TV debates: The Scottish Greens are considering legal action after broadcaster STV excluded the party from its pre-election Holyrood leaders’ debates. (The Herald page 6, The Scotsman page 1, The Telegraph page 7, The National page 5, Scottish Daily Express, Daily Record page 6, The Sun page 2, Scottish Daily Mail page 2, The Courierpage 15)
Postal service: It is feared that isolated communities could lose out if more powers are not given to Ofcom to prevent profitable postal routes being “cherry-picked” by the private sector. (The Scotsman page 14)
Scotland in Britain: Kenny Farquharson in The Scotsman suggests that both the SNP and the Conservatives have forgotten the outcome of the referendum. The tories are “othering” the SNP; while the SNP have lost their purpose outside referendums.
Immigration: Joyce McMillan in The Scotsman says that although a recent YouGov survey has shown that 49% of Scots think immigration should be reduced (matching the UK figure), more Scots than Brits feel that immigration has had a positive impact on the country
Oil and gas: A Bank of Scotland report has shown that most oil and gas firms expect to grow over the next two years: the outlook for the industry may be better than expected. (The Herald page 28, The Scotsman page 5)
Whisky: Sales of Scotch whisky fell by approximately 5% in the UK last year, according to a report published by the Scotch Whisky Association. David Frost, SWA chief executive, has called on the Chancellor to support “an important UK industry” by cutting spirits duty by 2%. (The Scotsman page 12, Scottish Daily Mail page 33)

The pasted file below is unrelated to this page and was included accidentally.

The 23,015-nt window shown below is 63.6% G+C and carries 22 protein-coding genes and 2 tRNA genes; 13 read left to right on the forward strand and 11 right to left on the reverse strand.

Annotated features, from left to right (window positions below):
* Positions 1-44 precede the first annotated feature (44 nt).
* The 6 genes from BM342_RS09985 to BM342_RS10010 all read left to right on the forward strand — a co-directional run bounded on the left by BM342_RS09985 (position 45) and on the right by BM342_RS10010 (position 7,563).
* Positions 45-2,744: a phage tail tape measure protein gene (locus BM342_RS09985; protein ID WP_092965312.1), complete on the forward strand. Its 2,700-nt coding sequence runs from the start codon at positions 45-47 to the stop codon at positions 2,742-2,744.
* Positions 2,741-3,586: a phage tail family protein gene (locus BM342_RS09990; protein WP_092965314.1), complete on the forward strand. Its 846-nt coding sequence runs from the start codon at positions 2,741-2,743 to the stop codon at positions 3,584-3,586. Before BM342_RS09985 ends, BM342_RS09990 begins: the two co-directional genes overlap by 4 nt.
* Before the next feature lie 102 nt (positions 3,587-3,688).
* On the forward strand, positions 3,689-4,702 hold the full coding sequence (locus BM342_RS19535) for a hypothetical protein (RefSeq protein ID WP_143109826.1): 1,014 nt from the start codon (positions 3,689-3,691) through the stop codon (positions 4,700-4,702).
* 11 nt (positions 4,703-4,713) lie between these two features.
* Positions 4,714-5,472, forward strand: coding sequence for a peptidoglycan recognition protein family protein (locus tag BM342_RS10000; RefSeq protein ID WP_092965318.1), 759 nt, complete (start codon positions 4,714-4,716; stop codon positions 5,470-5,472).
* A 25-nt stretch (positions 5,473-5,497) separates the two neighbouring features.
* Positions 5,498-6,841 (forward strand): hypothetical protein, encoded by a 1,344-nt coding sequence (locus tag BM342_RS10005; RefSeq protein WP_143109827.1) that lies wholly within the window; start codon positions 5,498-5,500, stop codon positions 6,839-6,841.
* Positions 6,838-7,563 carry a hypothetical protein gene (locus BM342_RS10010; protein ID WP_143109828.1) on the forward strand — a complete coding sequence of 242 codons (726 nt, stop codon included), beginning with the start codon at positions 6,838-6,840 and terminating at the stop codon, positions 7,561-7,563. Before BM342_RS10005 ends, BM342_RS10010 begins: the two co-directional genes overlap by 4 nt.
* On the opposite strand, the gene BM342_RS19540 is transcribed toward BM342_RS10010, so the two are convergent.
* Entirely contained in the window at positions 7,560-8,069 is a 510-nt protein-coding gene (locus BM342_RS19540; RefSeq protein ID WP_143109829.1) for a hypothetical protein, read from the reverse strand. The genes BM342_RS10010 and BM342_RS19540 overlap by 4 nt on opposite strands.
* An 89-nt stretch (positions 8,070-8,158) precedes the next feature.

GP shortage: Dr Alan McDevitt, has warned of a GP shortage across Scotland as patients face having to see nurses and other health workers due to the staffing crisis. (The Herald page 1, The Scotsman page 8, Press and Journal page 16)
Complaints: Doctors in Scotland have accused the General Medical Council of creating a “climate of fear” by handing out tougher sanctions on medics following complaints. Doctors claim that this can make doctors more cautious to the disadvantage of the NHS. (The Herald page 8)
Pay rise: NHS workers in Scotland are set to receive a 1% pay rise for the second year in a row with those earning under £21,000 given a top up to ensure they receive at least an extra £300. (The Scotsman page 1, The National page 15, The Sun page 2)
Further education: Funding chiefs have launched an attack on the board that controls further education in Glasgow. The Scottish Funding Council has said the body is “far from ready”. (The Herald page 3)
Film evidence: Scotland is on the verge of a judicial revolution as courts prepare for the approval of pre-recorded video testimony. Senior judges and officials have proposed changes to the rules requiring most witnesses to appear in person. (The Herald page 2)
Railway policing: Controversial plans to hand policing of the railways to Police Scotland has prompted Labour’s Brian Donohoe, a former special constable, to accuse the Scottish Government of “empire building” and “scheming”. (The Herald page 4)
Prisons: New standards have been announced for the inspection and monitoring of Scottish prisons and will come into effect for the first time next week. (The Scotsman page 16)
Compensation: It has emerged that convicted criminals in Scotland have failed to pay nearly £2 million in compensation to their victims since 2009. The situation was condemned by Scottish Tory justice spokesperson Margaret Mitchell. (The Sun page 2, Scottish Daily Mail page 11)